Sunday, March 18, 2007

2005 New Pre-Appeal Brief Conference

In June 2005, the U.S. Patent and Trademark Office published a notice announcing a new pre-appeal brief conference pilot program. The announcement appeared on the web site of the U.S. Patent and Trademark Office, then was published in the Official Gazette of July 12, 2005.

The rule change notice can be found here:

The procedure was effective upon publication of the notice. The stated purpose of the program was to offer applicants an avenue to request that a panel of examiners formally review the legal and factual basis of the rejections in their application prior to the filing of an appeal brief.

This program offers applicants an opportunity to request a review employing an appeal conference, prior to the filing of an appeal brief. During a panel review, a panel of examiners (including the examiner of record) considers the merits of each ground of rejection for which appeal has been requested and issues a written decision as to the status of the application.

To request the procedure, an applicant must file a request for patent review along with the filing of a notice of appeal and before the filing of an appeal brief. In five (5) or less total pages, applicants are to provide a succinct, concise and focused set of arguments for which the review is being requested. No after-final or proposed amendments may accompany the request. The request should specify clear errors in the examiner's rejections; or the examiner's omissions of one or more essential elements needed for a prima facie rejection. Requests are limited to appealable, not petitionable matters.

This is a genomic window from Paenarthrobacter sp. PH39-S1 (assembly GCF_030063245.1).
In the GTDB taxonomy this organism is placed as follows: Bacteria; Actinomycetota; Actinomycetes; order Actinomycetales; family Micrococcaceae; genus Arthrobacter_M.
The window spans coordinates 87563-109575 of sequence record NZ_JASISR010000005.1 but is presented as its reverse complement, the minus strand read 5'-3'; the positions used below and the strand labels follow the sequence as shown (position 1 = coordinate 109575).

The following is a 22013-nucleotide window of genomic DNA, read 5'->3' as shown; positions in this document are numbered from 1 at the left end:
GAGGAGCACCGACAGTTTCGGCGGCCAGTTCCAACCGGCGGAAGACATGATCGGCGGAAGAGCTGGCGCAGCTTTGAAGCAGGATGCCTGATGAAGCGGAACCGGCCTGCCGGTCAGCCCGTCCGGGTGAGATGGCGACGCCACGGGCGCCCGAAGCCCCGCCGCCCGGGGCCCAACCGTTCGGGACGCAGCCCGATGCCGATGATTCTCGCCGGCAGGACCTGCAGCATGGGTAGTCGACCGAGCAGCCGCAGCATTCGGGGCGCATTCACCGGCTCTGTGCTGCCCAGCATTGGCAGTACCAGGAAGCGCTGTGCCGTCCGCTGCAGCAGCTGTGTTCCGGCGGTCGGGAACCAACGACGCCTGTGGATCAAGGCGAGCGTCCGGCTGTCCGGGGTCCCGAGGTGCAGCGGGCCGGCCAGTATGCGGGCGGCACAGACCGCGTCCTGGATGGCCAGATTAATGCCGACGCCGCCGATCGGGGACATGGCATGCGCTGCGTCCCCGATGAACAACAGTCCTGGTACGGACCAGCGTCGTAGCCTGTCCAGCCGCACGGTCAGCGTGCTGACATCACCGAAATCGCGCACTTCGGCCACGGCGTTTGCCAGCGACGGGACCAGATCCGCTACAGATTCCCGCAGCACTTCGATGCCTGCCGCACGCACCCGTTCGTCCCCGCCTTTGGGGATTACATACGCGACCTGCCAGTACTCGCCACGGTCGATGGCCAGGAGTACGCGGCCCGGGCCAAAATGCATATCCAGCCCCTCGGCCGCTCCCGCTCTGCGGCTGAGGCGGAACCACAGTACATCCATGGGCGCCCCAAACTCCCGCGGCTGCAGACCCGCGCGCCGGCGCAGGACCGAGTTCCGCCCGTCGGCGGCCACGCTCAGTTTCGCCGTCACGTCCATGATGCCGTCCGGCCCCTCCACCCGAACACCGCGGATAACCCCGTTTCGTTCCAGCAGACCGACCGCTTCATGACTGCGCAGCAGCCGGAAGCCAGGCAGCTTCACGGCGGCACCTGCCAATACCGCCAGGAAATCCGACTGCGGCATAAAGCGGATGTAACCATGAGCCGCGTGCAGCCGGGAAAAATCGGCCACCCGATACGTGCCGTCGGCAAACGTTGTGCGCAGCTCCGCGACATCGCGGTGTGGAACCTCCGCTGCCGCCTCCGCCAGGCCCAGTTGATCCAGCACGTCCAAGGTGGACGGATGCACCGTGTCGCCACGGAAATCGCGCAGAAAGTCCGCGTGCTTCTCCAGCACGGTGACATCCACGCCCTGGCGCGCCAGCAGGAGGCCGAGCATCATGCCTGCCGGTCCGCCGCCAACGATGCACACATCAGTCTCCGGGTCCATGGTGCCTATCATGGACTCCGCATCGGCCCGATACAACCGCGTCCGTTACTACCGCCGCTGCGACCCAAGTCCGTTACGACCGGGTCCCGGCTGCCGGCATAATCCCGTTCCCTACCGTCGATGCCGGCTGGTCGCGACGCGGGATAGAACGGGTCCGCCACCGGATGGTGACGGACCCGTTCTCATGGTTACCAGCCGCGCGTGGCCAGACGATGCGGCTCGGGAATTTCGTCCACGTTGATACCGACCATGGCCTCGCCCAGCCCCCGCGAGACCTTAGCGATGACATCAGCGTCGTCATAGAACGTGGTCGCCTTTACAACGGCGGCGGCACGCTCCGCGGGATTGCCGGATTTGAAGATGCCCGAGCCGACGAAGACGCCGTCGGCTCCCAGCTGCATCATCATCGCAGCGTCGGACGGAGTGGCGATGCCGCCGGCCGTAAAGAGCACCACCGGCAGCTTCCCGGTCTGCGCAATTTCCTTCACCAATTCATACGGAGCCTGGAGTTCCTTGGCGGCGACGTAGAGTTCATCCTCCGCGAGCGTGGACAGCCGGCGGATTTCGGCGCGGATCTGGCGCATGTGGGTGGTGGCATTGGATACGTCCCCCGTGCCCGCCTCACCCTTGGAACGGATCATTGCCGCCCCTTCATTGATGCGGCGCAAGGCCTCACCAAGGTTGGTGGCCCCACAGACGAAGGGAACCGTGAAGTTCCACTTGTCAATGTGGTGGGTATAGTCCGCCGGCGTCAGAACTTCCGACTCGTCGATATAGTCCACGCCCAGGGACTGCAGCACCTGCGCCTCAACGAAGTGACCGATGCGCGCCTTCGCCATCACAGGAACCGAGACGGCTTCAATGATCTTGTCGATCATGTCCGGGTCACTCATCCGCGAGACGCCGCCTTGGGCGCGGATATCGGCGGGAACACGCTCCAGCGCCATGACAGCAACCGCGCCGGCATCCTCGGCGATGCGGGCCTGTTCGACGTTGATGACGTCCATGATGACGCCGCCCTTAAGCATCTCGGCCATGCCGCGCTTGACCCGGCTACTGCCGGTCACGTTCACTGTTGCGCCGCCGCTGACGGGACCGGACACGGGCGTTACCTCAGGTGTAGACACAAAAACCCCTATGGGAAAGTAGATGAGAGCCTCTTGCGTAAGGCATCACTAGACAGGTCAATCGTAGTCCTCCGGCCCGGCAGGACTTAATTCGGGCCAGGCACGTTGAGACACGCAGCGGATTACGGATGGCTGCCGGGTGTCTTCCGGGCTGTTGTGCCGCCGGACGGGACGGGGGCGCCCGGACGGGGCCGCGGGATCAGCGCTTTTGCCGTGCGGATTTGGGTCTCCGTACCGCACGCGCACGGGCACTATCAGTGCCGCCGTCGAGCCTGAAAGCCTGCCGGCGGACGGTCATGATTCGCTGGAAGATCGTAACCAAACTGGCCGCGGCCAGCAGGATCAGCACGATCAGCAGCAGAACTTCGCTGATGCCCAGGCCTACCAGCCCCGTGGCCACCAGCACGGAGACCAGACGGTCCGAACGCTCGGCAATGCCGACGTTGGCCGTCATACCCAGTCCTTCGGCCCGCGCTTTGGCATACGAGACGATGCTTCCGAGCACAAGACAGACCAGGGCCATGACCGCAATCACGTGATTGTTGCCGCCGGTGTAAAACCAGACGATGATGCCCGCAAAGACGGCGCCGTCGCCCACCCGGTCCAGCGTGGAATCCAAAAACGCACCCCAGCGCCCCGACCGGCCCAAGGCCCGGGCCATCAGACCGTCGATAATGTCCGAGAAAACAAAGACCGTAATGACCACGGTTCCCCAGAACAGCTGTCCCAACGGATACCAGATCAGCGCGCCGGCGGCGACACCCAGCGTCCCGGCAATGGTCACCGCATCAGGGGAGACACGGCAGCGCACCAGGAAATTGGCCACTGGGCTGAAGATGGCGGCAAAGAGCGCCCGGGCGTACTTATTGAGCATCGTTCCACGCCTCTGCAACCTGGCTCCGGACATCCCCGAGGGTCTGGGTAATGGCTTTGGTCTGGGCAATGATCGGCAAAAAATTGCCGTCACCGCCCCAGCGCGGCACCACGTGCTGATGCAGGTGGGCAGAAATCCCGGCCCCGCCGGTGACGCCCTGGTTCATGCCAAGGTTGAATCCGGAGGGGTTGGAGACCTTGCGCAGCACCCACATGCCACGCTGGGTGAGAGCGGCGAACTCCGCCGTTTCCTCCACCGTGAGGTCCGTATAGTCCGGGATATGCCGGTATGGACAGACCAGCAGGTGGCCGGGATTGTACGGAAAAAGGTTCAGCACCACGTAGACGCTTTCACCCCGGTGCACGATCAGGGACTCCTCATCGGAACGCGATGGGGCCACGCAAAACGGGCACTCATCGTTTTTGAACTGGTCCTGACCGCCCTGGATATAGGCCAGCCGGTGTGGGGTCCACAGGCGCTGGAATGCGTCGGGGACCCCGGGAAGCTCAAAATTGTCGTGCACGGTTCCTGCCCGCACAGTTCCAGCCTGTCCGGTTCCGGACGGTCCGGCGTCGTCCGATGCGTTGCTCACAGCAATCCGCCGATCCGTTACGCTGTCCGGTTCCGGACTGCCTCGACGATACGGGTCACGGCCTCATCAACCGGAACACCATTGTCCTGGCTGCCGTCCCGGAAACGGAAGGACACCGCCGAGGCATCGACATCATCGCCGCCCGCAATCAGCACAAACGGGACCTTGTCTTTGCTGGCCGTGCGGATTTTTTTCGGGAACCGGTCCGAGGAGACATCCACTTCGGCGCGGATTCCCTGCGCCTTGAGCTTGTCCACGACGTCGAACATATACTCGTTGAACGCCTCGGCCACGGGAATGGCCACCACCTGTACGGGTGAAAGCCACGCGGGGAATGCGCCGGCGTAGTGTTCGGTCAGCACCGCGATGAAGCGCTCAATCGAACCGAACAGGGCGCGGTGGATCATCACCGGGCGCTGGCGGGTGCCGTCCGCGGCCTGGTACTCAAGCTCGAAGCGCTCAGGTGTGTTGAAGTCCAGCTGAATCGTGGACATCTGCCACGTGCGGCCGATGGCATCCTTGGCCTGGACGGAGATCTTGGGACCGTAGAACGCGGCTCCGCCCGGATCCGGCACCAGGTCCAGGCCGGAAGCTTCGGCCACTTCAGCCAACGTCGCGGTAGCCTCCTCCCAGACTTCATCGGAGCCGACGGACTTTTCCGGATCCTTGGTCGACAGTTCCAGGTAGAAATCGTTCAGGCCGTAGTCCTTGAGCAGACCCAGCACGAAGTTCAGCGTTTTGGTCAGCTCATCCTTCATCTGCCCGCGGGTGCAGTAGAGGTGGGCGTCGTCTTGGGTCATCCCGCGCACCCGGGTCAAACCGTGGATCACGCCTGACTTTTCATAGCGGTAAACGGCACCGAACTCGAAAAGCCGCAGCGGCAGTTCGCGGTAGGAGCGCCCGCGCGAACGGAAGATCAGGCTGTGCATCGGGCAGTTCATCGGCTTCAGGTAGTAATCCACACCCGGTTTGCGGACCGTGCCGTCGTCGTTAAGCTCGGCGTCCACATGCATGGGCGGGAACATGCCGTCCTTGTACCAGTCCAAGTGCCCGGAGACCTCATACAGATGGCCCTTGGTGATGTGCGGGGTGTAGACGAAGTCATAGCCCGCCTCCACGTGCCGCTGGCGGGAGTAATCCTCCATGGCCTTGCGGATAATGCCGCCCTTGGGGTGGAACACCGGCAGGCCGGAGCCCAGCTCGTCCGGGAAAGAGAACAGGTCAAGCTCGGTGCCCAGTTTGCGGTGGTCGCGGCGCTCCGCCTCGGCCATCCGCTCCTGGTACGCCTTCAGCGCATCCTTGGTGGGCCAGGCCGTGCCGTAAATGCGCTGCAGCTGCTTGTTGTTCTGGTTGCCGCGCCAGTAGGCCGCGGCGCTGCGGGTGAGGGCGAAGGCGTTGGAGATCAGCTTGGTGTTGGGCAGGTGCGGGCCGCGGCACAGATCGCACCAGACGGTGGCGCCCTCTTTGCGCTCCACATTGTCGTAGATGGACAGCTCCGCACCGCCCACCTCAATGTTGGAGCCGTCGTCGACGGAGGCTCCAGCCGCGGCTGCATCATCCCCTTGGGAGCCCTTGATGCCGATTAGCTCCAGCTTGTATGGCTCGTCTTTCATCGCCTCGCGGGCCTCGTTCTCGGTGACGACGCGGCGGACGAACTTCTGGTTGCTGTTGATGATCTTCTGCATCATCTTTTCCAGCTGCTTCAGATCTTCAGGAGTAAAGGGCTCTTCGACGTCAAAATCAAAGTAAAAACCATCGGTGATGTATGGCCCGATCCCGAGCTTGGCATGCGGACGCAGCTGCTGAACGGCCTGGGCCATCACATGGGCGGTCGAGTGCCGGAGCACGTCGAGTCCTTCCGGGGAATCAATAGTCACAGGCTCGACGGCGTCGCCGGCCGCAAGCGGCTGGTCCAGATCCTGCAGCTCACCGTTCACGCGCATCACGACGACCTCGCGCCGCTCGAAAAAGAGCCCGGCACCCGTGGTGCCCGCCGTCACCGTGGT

Upon receipt of a properly filed request, a Technology Center Art Unit supervisor is to designate a panel of examiners experienced in the field of technology to review the applicant's remarks and the examiner's rejections. The panel will include at least a supervisor and the examiner of record. The applicant will not be permitted to attend the review and no interviews will be granted prior to issuance of the panel's decision.

The Office should mail a decision within 45 days of receipt of a properly filed request.

After the review is complete, the Office will mail a decision on the status of the application. The decision will state one of the following:

-Finding 1: The application remains under appeal because there is at least one actual issue for appeal.
-Finding 2: Prosecution on the merits is reopened and an appropriate Office communication will follow in due course. In appropriate circumstances, a proposed amendment may accompany the panel's decision proposing changes that, if accepted, may result in an indication of allowability for the contested claim(s).
-Finding 3: The application is allowed on the existing claims and prosecution remains closed.
-Finding 4: The request fails to comply with the submission requirements and is dismissed.

The decision will summarize the status of the pending claims (still rejected, withdrawn rejections, objected to or allowable claims).

A decision by a pre-appeal brief conference panel to withdraw the rejections of any or all of the claims on appeal is not a decision by a panel of the Board of Patent Appeals and Interferences, and, as such, would not result in any patent term extension.

The decision will not contain any additional grounds of rejection or any restatement of previously made rejections. Such matters will be addressed, as appropriate, in the Examiner's Answer.

The time period for filing an appeal brief will be reset to be one month from mailing of the decision on the request, or the balance of the two-month time period running from the receipt of the notice of appeal, whichever is greater.

I have had mixed results with this procedure. In my experience, the panel has consisted of the examiner, his supervisor, and one other examiner. This often means that two out of three people are already disposed towards supporting the rejection. Sometimes, I would receive a short decision saying the case should proceed to appeal and would then have a short one month period to prepare the Appeal Brief. Other times, prosecution would be reopened with a different rejection. But sometimes the procedure would result in an allowance.